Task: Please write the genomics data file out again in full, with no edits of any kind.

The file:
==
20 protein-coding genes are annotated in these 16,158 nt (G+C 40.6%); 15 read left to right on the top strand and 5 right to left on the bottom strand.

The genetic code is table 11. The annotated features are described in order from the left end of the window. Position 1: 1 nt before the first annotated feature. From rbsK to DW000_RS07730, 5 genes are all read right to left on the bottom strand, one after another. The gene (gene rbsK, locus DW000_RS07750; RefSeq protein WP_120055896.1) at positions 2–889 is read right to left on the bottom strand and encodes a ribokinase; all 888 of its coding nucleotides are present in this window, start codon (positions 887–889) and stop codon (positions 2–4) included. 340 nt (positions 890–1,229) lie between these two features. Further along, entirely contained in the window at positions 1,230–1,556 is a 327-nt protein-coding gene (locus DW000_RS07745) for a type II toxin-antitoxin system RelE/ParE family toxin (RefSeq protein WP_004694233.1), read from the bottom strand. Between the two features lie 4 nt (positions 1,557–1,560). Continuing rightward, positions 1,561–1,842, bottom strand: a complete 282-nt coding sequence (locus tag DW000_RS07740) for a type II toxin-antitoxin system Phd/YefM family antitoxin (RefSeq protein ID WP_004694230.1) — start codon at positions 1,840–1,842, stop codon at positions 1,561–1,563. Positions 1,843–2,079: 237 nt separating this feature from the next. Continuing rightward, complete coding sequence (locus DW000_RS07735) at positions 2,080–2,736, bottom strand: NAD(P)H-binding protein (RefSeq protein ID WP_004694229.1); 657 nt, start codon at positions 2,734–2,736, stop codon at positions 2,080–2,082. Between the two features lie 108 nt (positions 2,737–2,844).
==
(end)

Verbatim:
20 protein-coding genes are annotated in these 16,158 nt (G+C 40.6%); 15 read left to right on the top strand and 5 right to left on the bottom strand.

The genetic code is table 11. The annotated features are described in order from the left end of the window. Position 1: 1 nt before the first annotated feature. From rbsK to DW000_RS07730, 5 genes are all read right to left on the bottom strand, one after another. The gene (gene rbsK, locus DW000_RS07750; RefSeq protein WP_120055896.1) at positions 2–889 is read right to left on the bottom strand and encodes a ribokinase; all 888 of its coding nucleotides are present in this window, start codon (positions 887–889) and stop codon (positions 2–4) included. 340 nt (positions 890–1,229) lie between these two features. Further along, entirely contained in the window at positions 1,230–1,556 is a 327-nt protein-coding gene (locus DW000_RS07745) for a type II toxin-antitoxin system RelE/ParE family toxin (RefSeq protein WP_004694233.1), read from the bottom strand. Between the two features lie 4 nt (positions 1,557–1,560). Continuing rightward, positions 1,561–1,842, bottom strand: a complete 282-nt coding sequence (locus tag DW000_RS07740) for a type II toxin-antitoxin system Phd/YefM family antitoxin (RefSeq protein ID WP_004694230.1) — start codon at positions 1,840–1,842, stop codon at positions 1,561–1,563. Positions 1,843–2,079: 237 nt separating this feature from the next. Continuing rightward, complete coding sequence (locus DW000_RS07735) at positions 2,080–2,736, bottom strand: NAD(P)H-binding protein (RefSeq protein ID WP_004694229.1); 657 nt, start codon at positions 2,734–2,736, stop codon at positions 2,080–2,082. Between the two features lie 108 nt (positions 2,737–2,844).